In July of 1990, the Central Intelligence Agency learned that Iraq had transported 30,000 troops to the Iraq-Kuwait border. Discussions were held in Jeddah, Saudi Arabia, to help end the escalation. Iraq came to the table asking for $10 billion from Kuwait to rebuild their country. Kuwait offered $9 billion. Iraq bombed Kuwait City on Aug. 2, 1990 in response.

U.S. involvement in the conflict was initially fueled by the fear that Iraq would conquer both Kuwait and Saudi Arabia, giving Hussein control of most of the world’s oil stores. Operation Desert Shield was a response to that fear, and troops were sent to Saudi Arabia on Aug. 7, 1990.

A coalition of forces from the U.S., the United Kingdom, Saudi Arabia and Egypt among others began to attack the Iraqi military on Jan. 17, 1991. Desert Storm lasted until Feb. 28. and concluded with a liberated Kuwait. It was the first war to have news crews broadcasting from the battlefield around the clock.

Impact on Fort Bragg, Fayetteville

The conflict in the Persian Gulf resulted in the largest deployment of Soldiers since World War II. The 82nd Airborne Division had a battalion-sized element in Saudi Arabia within days of escalation. Other units within the XVIII Airborne Corps began to deploy shortly after. The 3rd Special Forces Group (Airborne) also deployed to the Middle East during Desert Shield and Desert Storm. In short, Fort Bragg was quickly emptied of Soldiers in a matter of months.

The XVIII Abn. Corps led the ground attack with 82nd Abn. Div. Soldiers having the distinction of being the first wave into Iraq during Desert Storm.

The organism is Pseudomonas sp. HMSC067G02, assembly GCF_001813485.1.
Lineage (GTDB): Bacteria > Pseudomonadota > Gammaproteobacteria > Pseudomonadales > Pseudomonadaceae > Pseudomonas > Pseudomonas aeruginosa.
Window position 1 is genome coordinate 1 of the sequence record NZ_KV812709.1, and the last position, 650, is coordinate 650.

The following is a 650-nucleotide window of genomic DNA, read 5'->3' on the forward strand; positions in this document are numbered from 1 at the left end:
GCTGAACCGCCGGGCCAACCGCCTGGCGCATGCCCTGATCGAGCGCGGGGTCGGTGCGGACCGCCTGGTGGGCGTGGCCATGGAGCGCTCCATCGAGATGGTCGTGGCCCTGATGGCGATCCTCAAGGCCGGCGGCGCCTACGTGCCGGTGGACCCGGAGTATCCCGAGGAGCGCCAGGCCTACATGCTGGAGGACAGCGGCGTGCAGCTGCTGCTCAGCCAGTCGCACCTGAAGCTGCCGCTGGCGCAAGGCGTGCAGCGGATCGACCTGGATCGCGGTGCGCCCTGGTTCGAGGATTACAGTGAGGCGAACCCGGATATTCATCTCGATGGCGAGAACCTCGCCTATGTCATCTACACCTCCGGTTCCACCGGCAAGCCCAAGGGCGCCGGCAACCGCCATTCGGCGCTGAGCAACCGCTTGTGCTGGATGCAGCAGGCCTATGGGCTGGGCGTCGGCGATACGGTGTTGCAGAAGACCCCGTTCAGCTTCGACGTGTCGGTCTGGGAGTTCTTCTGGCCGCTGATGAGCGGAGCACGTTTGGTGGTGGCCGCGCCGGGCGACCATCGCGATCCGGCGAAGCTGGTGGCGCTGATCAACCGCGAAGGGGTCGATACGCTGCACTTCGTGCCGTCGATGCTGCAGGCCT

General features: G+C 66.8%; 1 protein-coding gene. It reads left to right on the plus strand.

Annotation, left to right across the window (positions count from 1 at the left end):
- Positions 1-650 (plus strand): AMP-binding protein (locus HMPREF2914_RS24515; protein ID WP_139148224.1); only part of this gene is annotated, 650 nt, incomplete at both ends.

According to a New York Times article from 1991, 60 percent of the Soldiers who deployed were married. A lot of these spouses were not finding support during the conflict and ended up moving back home to be with their Families. Housing on the post was old and falling apart. Little had been done to improve housing and barracks conditions on the installation since the Vietnam War, and without their Soldiers being in town, spouses and Families readily moved home, creating an economic vacuum in the surrounding communities.

Fayetteville became a ghost town. Shops closed and were boarded up. Restaurants closed. For months, Fayetteville’s economy tanked, sending city leaders into a tail spin.

In a rush to diversify the Fayetteville economy, companies were invited into the area to build distribution centers and warehouses, creating an industrial complex on Tom Starling Road, which is still largely used today.

Picerne Military Housing (now Corvias Military Living) took over housing on Fort Bragg in the early 2000s, revitalizing the housing complexes and creating Family-friendly neighborhoods. These newer houses, along with more programs and support from Army Community Service helped build a stronger support structure for spouses and Families, especially during deployments.

The Gulf War was seen as a success internationally and within the military, but in Fayetteville, it came close to creating an economic disaster.